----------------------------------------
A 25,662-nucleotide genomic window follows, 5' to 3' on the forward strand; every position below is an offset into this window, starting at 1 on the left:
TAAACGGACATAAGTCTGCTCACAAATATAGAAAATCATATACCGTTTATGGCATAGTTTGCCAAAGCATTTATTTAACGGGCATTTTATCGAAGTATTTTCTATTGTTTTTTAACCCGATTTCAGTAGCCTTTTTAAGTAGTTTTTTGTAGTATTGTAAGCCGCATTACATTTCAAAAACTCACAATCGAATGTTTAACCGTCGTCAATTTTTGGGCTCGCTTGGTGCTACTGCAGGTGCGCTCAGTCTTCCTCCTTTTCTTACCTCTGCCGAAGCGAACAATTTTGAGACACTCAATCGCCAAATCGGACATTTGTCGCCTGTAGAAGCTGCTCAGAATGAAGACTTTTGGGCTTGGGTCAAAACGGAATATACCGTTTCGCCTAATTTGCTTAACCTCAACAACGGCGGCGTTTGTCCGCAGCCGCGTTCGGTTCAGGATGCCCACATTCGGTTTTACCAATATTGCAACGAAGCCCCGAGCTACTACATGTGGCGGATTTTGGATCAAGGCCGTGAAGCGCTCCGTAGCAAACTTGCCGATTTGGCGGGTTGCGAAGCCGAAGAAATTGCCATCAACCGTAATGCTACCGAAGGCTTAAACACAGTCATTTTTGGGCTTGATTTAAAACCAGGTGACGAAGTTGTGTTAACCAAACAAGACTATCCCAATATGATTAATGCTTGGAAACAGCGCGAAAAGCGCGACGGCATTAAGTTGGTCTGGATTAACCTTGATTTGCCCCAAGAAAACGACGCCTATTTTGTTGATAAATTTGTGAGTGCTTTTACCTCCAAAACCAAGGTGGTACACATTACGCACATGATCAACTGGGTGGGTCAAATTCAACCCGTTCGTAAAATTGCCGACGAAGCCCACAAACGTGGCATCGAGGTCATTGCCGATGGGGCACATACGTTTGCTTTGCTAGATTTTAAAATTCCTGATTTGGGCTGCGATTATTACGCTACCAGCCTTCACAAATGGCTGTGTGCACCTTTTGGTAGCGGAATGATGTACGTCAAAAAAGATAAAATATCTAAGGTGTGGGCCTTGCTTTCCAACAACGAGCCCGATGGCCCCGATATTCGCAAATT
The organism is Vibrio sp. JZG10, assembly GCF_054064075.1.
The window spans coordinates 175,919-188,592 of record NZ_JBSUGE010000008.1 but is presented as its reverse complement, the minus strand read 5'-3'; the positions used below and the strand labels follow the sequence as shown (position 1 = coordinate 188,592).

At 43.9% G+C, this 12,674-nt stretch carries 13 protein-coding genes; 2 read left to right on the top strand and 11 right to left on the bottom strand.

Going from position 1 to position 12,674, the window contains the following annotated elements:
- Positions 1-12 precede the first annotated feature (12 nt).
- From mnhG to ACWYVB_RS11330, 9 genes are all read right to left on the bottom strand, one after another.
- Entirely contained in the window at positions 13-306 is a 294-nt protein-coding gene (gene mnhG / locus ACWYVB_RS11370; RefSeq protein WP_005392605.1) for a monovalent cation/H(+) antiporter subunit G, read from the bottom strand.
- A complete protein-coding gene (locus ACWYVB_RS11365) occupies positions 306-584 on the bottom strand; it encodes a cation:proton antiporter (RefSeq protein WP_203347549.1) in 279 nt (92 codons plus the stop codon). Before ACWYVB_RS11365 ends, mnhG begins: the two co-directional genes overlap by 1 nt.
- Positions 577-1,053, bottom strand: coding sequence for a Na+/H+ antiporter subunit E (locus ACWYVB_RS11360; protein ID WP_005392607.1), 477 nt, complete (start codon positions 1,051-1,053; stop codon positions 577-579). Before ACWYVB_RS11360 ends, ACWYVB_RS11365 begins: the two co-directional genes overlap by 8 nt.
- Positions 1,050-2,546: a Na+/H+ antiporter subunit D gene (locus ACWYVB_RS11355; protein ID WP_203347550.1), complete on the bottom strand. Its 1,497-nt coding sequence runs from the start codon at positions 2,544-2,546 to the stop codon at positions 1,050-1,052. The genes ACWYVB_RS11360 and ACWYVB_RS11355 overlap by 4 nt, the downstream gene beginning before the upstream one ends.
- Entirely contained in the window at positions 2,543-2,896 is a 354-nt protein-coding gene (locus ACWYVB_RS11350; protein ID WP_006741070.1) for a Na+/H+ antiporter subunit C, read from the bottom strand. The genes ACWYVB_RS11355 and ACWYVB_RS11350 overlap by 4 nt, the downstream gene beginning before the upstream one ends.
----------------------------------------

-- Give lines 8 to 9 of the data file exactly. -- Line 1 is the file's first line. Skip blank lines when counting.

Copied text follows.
- From mnhG to ACWYVB_RS11330, 9 genes are all read right to left on the bottom strand, one after another.
- Entirely contained in the window at positions 13-306 is a 294-nt protein-coding gene (gene mnhG / locus ACWYVB_RS11370; RefSeq protein WP_005392605.1) for a monovalent cation/H(+) antiporter subunit G, read from the bottom strand.